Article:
Lasting Partnerships Forged Between NTC Churches, Scouting Associations
How will your church recognize youth on upcoming Scouting Sunday?
Scouting Sunday is observed in United Methodist churches Feb. 9 to recognize youth and leaders as a ministry of the church. In worship, scouts will serve in roles such as ushers, acolytes or musicians.
The Commission on United Methodist Men officially sponsors all scouting programs in The United Methodist Church because of the impact scouting programs have on youth and the community. The UMM works with several scouting associations including the Boy Scouts of America and Girl Scouts of the USA, both of which are active in the North Texas Conference.
St. Stephen UMC in Mesquite is beginning a scouting relationship with church members acting as Scoutmaster and Assistant Scoutmaster. Stonebridge UMC and First UMC Richardson have long-standing relationships including hosting special events and ceremonies. First UMC Argyle and First UMC DeSoto invite the scouts to participate in service projects.
The relationships are mutually beneficial. The church is not just a place to meet. It’s a place to learn about service to others. Many service projects are done for a church. One Eagle Scout coordinated re-striping the parking lot at First UMC Irving.
“There is always something that needs to be done [at a church], and we fill in where we can,” said Joe Lorich, coordinator of scouting at First UMC Irving.
Lorich added that the leaders of tomorrow need to have faith and morals to be successful. He said scout leaders of today need to be that example for the youth.
Circle Ten Council is the regional Boy Scout council serving North Texas, with 4,200 scouts and roughly 1,300 adults registered to approximately 200 units chartered by United Methodist churches. The partnership between Circle Ten and The United Methodist Church celebrates 100 years this month.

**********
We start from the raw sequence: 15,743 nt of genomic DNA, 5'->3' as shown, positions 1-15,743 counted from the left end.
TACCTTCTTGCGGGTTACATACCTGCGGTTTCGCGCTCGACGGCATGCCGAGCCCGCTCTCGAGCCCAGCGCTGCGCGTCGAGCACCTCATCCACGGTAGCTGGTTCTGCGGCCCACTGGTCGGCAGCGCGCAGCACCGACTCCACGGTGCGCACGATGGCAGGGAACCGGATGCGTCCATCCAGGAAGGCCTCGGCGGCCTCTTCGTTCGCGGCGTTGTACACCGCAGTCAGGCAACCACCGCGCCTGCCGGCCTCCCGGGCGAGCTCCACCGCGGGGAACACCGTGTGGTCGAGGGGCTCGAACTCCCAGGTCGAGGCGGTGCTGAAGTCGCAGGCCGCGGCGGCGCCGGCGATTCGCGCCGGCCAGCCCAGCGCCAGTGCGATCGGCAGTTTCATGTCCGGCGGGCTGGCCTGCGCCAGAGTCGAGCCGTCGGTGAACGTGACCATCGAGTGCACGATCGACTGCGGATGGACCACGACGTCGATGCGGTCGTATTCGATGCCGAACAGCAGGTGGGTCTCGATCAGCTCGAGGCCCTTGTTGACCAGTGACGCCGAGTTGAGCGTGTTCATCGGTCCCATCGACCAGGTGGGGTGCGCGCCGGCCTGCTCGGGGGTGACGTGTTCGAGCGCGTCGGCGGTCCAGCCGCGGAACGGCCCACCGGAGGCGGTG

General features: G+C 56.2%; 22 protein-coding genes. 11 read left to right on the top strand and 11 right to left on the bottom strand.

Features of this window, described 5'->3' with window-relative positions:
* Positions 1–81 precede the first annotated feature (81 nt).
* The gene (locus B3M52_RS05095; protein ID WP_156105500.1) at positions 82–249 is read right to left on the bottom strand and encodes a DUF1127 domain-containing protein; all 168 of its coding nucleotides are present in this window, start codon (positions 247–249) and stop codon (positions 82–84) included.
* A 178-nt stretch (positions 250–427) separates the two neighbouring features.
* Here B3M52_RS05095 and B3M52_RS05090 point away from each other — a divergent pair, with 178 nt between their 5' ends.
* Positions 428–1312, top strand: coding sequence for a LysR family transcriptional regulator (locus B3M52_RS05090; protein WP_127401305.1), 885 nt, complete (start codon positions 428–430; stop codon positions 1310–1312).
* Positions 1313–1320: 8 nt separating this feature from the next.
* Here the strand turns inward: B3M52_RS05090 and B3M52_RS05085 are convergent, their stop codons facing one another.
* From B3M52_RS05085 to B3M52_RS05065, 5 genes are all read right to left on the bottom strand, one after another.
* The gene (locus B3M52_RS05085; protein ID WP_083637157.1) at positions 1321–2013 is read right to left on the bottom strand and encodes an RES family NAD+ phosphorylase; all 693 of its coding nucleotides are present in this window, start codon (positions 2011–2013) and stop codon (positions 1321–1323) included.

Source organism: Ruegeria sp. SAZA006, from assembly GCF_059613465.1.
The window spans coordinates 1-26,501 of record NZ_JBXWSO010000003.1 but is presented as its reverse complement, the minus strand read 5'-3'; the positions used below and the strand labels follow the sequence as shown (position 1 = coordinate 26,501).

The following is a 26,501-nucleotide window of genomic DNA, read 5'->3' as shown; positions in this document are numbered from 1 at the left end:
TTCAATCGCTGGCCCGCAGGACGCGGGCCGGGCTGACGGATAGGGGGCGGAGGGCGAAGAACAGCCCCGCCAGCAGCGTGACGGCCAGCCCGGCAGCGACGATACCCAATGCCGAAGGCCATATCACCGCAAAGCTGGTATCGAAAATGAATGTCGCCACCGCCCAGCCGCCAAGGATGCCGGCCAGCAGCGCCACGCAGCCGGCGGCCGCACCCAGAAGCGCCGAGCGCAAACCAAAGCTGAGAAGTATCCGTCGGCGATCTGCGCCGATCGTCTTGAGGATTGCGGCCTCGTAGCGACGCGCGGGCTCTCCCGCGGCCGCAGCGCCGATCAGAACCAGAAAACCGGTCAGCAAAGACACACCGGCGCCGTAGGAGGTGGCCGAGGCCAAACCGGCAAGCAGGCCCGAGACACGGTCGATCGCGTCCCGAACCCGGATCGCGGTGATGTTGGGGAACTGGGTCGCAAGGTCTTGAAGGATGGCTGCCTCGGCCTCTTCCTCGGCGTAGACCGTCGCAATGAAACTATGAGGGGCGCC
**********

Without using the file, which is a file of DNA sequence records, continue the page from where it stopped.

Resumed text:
“A duty to God is a key tenet of the scouting program because faith breeds hope, optimism, compassion and belief in a better tomorrow – something we desire for all youth,” Circle Ten Coucil Scout Executive/CEO Sam Thompson said.
Rev. Paul Maletic agrees with that assessment. He was scout at First UMC Irving where he earned his Eagle Scout ranking.
“Scouts was a place and space coupled with my church youth group that helped me figure out what it means to be a leader,” said Rev. Maletic, the youth minister at First UMC Rockwall. “Scouting impacted my life by providing an opportunity to begin to hone the craft of relating with and leading others.”
Ministering to others is what Rev. Peter McNabb of First UMC Terrell learned as Boy Scout volunteer for 17 years, serving at the local and district level.
“Scouting as an adult leader really guided me and prepared me well for ministry. In many ways, a Scoutmaster is like a pastor to a group of families,” Rev. McNabb said.
First UMC McKinney church member Sally Dover not only participated in Girl Scouts as a youth, but she now serves in a leadership position for the Northeast Texas Council.
“Growing up, I got to be in a Girl Scout troop and also belonged to First United Methodist Church in McKinney,” Dover said. “Both of these were great opportunities for me to belong, grow and serve with my peers and to develop relationships with supportive adults.”
Girl Scouts encourages exploring faith, service and building community relationships, which Dover said aligns with the missions of The UMC and Girl Scouts wanting to do good.
“Churches, Girl Scouts and their communities can all benefit from supporting one another,” Dover said. “Beneficence is a powerful force of good, and it is valuable for people of all ages and genders to support girls leading in their communities when they do things like organize food or clothing drives, run their own cookie businesses, or earn their Girl Scout Gold Awards by completing an in-depth project that addresses a community need in a sustainable way.”
Published: Tuesday, February 4, 2020